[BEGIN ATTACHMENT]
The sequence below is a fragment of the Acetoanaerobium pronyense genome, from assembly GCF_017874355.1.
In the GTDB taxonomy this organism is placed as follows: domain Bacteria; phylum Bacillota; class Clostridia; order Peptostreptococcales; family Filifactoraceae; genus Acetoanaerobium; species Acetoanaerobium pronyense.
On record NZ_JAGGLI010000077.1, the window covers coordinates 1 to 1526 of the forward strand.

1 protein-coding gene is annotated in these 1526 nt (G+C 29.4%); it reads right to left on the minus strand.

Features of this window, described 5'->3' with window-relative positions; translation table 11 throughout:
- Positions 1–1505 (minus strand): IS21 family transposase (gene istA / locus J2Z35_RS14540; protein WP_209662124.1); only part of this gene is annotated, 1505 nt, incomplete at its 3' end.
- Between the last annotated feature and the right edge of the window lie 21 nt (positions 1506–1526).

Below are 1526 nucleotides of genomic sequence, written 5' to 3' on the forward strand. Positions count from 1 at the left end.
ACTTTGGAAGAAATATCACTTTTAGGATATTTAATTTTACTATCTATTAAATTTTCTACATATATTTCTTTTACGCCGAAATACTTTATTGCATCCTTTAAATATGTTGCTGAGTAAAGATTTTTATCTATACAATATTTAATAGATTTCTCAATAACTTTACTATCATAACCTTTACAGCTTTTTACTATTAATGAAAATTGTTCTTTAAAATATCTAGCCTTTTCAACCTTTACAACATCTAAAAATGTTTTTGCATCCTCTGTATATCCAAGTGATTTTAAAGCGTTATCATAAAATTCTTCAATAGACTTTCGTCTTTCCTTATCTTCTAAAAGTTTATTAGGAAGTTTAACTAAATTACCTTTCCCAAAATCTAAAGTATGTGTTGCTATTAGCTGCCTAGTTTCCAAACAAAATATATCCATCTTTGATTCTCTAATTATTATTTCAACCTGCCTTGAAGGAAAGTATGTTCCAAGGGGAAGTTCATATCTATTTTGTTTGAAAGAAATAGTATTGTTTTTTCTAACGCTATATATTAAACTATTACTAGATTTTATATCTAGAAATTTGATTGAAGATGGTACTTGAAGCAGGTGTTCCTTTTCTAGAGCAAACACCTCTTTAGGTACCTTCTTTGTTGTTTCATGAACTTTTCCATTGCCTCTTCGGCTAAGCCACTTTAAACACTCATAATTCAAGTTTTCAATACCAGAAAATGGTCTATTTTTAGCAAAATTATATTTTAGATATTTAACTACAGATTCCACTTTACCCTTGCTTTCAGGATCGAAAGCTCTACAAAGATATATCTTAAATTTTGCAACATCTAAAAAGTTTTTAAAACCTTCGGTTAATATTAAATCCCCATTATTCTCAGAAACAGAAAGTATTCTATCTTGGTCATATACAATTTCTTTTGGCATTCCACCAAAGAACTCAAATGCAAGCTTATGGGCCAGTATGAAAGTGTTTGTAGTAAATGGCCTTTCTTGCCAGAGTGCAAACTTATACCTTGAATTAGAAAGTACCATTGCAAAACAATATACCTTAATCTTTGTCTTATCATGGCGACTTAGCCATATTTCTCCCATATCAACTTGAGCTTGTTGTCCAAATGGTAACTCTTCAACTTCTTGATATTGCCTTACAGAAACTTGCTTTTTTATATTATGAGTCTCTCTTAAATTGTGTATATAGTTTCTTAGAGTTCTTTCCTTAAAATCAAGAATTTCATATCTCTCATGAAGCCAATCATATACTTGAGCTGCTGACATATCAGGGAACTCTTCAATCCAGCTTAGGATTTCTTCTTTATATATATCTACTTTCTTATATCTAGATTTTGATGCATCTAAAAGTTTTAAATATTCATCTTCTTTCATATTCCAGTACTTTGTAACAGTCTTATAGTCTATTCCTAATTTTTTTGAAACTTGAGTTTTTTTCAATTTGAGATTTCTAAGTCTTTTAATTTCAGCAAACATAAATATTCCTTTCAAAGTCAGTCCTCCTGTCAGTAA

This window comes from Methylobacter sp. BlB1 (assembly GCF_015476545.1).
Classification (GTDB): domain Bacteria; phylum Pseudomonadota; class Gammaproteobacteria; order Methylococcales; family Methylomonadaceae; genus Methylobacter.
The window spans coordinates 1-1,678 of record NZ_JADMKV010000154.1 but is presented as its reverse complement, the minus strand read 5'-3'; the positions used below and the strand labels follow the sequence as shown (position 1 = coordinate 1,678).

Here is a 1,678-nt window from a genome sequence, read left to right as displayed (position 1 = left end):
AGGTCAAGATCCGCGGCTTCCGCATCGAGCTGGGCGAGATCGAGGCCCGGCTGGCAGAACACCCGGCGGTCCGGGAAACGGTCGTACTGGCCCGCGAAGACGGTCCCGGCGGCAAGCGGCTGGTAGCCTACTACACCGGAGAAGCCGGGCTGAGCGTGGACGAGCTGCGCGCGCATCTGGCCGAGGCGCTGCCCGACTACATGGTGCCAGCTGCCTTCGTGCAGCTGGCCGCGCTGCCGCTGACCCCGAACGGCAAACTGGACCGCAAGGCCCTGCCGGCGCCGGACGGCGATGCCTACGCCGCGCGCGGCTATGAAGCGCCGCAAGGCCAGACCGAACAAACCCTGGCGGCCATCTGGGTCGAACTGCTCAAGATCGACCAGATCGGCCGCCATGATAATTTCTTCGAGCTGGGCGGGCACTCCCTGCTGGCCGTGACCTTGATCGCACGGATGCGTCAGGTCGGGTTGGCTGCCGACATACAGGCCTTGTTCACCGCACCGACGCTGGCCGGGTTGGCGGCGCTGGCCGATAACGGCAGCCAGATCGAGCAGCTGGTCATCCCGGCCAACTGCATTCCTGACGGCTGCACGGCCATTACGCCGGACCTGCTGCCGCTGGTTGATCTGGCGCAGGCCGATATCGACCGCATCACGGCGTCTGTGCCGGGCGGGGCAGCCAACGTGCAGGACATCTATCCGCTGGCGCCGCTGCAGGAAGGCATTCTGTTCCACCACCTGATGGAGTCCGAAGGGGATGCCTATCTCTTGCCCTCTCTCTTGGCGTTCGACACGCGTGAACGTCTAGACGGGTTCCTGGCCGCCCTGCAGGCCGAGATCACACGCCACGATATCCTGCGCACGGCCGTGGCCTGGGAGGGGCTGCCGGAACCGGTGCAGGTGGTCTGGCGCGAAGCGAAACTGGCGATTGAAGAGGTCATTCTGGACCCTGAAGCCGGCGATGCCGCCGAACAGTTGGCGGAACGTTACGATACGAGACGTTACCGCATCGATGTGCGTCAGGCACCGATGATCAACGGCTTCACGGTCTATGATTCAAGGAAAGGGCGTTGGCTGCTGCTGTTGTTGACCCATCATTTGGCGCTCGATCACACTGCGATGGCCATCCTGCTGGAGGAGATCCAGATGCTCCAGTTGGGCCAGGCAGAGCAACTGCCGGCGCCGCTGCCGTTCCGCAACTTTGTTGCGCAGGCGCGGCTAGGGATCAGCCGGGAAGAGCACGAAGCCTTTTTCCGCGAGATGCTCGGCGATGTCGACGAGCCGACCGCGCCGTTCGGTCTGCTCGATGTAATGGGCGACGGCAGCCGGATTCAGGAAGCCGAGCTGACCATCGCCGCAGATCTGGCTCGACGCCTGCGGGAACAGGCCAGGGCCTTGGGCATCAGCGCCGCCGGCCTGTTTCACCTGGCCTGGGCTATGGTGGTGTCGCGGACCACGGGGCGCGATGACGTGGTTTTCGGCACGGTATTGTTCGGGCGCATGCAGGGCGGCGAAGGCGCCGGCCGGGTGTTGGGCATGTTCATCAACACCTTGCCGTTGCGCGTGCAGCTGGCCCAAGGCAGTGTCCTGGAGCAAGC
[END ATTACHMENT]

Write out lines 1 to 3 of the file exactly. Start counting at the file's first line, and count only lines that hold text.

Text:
The sequence below is a fragment of the Acetoanaerobium pronyense genome, from assembly GCF_017874355.1.
In the GTDB taxonomy this organism is placed as follows: domain Bacteria; phylum Bacillota; class Clostridia; order Peptostreptococcales; family Filifactoraceae; genus Acetoanaerobium; species Acetoanaerobium pronyense.
On record NZ_JAGGLI010000077.1, the window covers coordinates 1 to 1526 of the forward strand.